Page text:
John Clayton, the man that has the inside scoop for just about everything related to the NFL, put out a quarterback rankings list yesterday. He broke the signal callers into three groups: The Elite, The Chad Pennington Division and the Hit-Or-Miss Division.
Obviously we know where most of the quarterbacks fall, but there may be a few surprises embedded within this list. I'll attempt to break it down, naming some of my disagreements and some of the players I think are headed for breakout seasons.
Tom Brady, Aaron Rodgers, Peyton Manning and Drew Brees are all guys that ESPN drools over constantly. For them to go through a SportsCenter segment without a single mention would be a feat in it's own. It stands to reason that they lie on the top of the pile, as they have each quarterbacked Super Bowl championship squads. It's towards the end of this "elite" group that I begin to question Clayton's judgment.
Can Joe Flacco be described as an elite quarterback? He plays on a great defensive team with a great coach, but Flacco has never passed for over 3,700 yards (which is really good, but not elite) and his quarterback rating is a career 87.9. Personally, I'm not buying it. Don't be surprised if Flacco, along with Eli Manning and the always hailed Tony Romo fall out of this category by the end of the season.
Moving on to the "Chad Pennington Division," there are a few guys that are poised to have breakout years and could find themselves in the top tier by year's end. At the vanguard of this group is Sam Bradford of the St. Louis Rams. We all know the name and we can expect him to give the Arizona Cardinals everything he's got twice a year for the next decade or more. Like Clayton said, if he had a better bunch of receivers to throw to, look out world.
Jay Cutler and Mark Sanchez are both overrated in my eyes. Again, these are two players who are decent quarterbacks, but would appear to be really bad if not for the fact that they play on good teams. I call this the, "Trent Dilfer Syndrome."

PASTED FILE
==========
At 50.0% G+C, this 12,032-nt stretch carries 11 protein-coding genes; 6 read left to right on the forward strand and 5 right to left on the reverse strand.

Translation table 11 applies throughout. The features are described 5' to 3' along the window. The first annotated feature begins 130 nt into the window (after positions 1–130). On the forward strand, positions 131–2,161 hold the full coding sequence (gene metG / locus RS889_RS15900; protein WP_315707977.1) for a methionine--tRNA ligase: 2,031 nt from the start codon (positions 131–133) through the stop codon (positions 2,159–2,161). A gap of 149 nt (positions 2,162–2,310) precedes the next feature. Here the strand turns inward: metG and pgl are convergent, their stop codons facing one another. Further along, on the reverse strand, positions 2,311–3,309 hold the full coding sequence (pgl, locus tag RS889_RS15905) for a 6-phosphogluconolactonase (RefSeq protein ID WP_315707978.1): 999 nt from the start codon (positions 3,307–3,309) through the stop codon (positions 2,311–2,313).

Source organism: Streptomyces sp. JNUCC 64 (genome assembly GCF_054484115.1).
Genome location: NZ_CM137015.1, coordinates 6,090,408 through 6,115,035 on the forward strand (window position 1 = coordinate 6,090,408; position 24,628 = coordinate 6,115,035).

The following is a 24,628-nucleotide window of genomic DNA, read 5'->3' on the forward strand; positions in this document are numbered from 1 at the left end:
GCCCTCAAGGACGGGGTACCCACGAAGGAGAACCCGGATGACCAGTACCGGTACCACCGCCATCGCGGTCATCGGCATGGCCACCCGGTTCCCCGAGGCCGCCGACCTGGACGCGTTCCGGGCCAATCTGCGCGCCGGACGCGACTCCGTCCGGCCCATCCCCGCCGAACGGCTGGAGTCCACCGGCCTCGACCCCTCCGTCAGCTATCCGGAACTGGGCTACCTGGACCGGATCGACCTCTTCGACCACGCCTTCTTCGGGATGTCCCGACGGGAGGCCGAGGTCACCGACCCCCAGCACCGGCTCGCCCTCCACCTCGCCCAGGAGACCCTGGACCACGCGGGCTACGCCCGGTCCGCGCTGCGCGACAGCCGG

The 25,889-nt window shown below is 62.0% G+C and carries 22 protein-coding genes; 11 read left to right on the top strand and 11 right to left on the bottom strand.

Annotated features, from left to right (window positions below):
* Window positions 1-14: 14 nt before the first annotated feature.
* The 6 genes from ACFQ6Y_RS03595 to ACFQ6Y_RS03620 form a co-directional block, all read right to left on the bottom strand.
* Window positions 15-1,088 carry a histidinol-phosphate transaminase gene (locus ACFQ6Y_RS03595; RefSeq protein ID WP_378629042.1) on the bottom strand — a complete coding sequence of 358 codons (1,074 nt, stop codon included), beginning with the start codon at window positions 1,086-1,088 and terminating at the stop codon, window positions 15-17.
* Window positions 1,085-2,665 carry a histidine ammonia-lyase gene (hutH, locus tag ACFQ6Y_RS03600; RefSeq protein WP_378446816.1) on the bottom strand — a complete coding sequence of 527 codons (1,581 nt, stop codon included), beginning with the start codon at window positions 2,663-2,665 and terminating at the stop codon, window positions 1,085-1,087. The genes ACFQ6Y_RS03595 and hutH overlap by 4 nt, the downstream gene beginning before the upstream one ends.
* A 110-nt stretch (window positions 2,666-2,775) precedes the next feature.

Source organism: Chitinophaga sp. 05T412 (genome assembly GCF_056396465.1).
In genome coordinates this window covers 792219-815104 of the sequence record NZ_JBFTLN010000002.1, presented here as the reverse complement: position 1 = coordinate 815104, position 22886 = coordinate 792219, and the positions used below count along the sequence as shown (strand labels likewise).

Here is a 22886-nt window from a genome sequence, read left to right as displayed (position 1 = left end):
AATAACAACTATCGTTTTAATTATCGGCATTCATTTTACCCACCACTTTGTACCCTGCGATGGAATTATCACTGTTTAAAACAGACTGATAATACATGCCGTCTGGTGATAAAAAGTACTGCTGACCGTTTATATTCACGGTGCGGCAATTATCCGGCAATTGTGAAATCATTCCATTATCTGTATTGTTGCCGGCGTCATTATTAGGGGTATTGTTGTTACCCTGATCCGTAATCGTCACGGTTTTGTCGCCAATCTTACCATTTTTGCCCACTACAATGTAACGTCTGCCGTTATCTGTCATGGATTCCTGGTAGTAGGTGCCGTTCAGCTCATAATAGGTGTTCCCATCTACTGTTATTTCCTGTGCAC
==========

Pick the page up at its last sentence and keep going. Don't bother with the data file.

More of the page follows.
Let's look at our favorite guy, Kevin Kolb. Kolb is currently ranked as the 18th best QB in the NFL, according to Clayton. We don't know much about him right now, so he remains a big question mark as we enter the 2011 season. However, if he takes the giant leap that he has the potential to take, he could find himself listed as a top ten quarterback before 2012 rolls around. With weapons like Larry Fitzgerald and Todd Heap to throw to, the sky is the limit for Kevin Kolb.
One other player in this group I want to note is Matthew Stafford. If he can stay healthy, he also has plenty of toys to throw to and could have a monster season. Look out, NFC North, this guy is the real deal.
Lastly, let's look at the lowest graded quarterbacks in the NFL, or as John Clayton likes to call them, the "Hit-Or-Miss Division." Honestly, most of these guys are a miss, we already know that. Chad Henne, Alex Smith and the Shanahan Gang up in Washington are all dismal and should be ranked as such. I am a bit surprised to see Ryan Fitzpatrick in this group, but when you play for the Bills, nothing good can come out of that.
There are only three players that have a chance of making it out of the doldrums: Cam Newton, Andy Dalton and Colt McCoy. McCoy could find himself out of the bottom as soon as this season, for the Browns are improving and could find themselves with an eight win season. Dalton and Newton, on the other hand, may have to wait a couple of years. They are very young and very inexperienced, which means they will have a steep learning curve.
The Panthers did a lot to upgrade their team in the off-season, so if Newton lives up to his first overall pick draft status, they could contend in the division down the road. I don't know if I can say the same for the Bengals, but I think Dalton has a good chance of getting "Clausen'd" when the Bengals select Andrew Luck with the first pick next year.
What do you think of this list? I know I am going to catch some flack for some of what I said, but I'm open to it. Let the debating begin.